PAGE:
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Caligdong, Green Archers and the Air Force

Word broke in the local football community soon after the turn of the year that Green Archers United of the United Football League had acquired the services of the iconic Philippine international midfielder Emelio ‘Chieffy’ Caligdong. I found the transfer more than just mildly interesting; and not least because the player’s movement was between the two local clubs that I follow.

In a manner of speaking – or, at least, from my point of view as a fan – the transfer was something of a from-the-right-hand-to-the-left transaction. It does not significantly increase or decrease the sense of affinity that I feel for either club; and allows me to remain neutral when the two clubs play against each other.

It also offers food for thought on the issue of player movement as local club football continues to grow and evolve; and probably asks questions about the future of the Armed Forces teams.

While I feel happy for the Archers and look forward to seeing the Chief with them in the coming season, I also fervently hope that the Air Force will not be playing with a broken wing.
Announcements of the move in online articles mentioned that a deal had been agreed between GAU and Caligdong. I checked several articles and none made mention of any negotiations with the Air Force.

While I am not privy to the behind-the-scenes, I can imagine that Caligdong asked to be discharged from the Air Force – by which all Air Force players are employed as enlisted personnel – and once the discharge was granted, he became free to play for and receive compensation from other clubs.

Essentially, the Caligdong transfer appears to be something that in Europe is called a ‘Bosman’; i.e. a player whose contract with his club has expired and is free to join another employer without the need for the new employer to pay the previous one a transfer fee.

Here, the nature of the Armed Forces teams as football clubs in an era when there is renewed interest in the game as well as an influx of commercial funds falls into scrutiny. The question of for how long they can be competitive at the highest level is asked.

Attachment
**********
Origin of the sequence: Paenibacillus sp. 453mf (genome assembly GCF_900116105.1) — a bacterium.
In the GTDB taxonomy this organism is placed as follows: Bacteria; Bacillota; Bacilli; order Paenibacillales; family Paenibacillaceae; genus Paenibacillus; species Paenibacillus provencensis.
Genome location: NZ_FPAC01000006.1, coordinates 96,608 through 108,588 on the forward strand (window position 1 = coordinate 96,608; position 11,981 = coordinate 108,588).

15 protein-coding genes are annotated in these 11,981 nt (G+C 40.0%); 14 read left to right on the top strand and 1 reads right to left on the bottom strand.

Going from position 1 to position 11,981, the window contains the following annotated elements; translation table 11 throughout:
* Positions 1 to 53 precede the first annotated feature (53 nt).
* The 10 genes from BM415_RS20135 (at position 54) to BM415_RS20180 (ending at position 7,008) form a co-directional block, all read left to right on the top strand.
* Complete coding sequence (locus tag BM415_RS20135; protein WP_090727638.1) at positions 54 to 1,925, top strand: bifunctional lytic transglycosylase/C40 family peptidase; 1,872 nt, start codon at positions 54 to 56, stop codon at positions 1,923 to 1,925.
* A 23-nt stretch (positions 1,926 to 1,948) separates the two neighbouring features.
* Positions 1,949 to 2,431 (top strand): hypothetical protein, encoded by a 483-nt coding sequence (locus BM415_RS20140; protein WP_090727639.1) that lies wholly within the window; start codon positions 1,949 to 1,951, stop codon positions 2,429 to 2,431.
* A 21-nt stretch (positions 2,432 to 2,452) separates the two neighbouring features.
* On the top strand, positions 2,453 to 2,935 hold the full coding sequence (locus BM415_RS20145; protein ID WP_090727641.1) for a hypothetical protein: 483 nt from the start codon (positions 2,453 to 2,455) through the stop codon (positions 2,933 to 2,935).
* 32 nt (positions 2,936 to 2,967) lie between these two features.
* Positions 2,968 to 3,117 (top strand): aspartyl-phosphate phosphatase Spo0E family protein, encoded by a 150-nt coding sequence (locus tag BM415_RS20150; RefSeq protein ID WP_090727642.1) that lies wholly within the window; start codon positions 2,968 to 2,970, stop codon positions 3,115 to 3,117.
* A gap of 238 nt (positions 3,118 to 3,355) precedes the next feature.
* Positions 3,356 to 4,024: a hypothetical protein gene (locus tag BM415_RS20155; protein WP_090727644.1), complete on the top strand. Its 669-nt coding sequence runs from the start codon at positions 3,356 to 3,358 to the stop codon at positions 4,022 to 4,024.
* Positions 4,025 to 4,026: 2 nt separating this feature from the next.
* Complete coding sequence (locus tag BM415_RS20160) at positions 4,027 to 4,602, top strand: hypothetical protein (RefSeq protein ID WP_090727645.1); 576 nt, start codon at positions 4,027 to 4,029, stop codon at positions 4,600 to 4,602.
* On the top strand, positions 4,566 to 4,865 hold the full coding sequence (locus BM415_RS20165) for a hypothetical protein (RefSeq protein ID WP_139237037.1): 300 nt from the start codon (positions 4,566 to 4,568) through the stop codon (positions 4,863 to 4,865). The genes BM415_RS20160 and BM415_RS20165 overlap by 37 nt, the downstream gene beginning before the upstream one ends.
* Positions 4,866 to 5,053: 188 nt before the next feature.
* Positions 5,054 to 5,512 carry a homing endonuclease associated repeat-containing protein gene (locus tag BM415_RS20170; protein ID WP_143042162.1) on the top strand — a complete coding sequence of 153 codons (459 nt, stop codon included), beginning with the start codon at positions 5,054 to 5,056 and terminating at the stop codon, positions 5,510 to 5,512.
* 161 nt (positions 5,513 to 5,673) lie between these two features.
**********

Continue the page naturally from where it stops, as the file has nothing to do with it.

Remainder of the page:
In the case of Caligdong, if the Air Force was a normal football club instead of an adjunct to a large government organisation, a full international at the peak of his career would never have been allowed to walk for free.

A substantial transfer fee would have been useful for finding a replacement or improving the payroll.

I honestly do not know if a transfer fee was paid by GAU to the Air Force; but I really cannot see how. Even if GAU wanted to, the Air Force is essentially an ‘amateur’ team of enlisted men whose salaries are paid for their services as soldiers rather than as football players.

Long term, as careers in football become viable to local talents without their having to enlist in the Armed Forces, can their teams survive at all at the top flight? This early, Caligdong’s transfer already shows the way for others.

Araneta? Margarse? Sacapaño?

The Armed Forces clubs aside, I feel GAU’s capture of Caligdong is something of a coup and certainly raises the club’s profile significantly.

The timing could not have been better for GAU as, a mere few days later, Caligdong was in Malacañang receiving his Outstanding Young Man Award from no less than the President of the republic.

It is as though, having come within sight of the summit after losing narrowly in the semi-finals to Stallion Penson FC in the UFL Cup late last year, the Archers are making a statement of intent with the signing of Caligdong.

They want more!

Where GAU plays Caligdong will be interesting to see. Most of GAU’s good work is done down the left flank, anyway.

An inverted winger, then? Perhaps a free role, as we saw him given to great effect by Michael Weiss in the second half of the semi-final second leg against Singapore at the Jalan Besar?

It will also be interesting to see how Caligdong adjusts to a team that has a different approach to the game. With the Air Force, he was in a team that was gung-ho going forward but also needed to learn a few more tricks about compact defending and organisation.

With GAU, he will be with a team that probably is at its most potent when it is soaking in the pressure from the opponents and looking to break quickly from the back. Here is where it gets interesting.

GAU was already a quick team before the signing of Caligdong. With the latter, they will probably break the sound barrier!

While I feel happy for the Archers and look forward to seeing the Chief with them in the coming season, I also fervently hope that the Air Force will not be playing with a broken wing.

No individual is ever greater than a team; but Caligdong is one wing on which the Air Force had sailed for so long. He will not be easy to replace.

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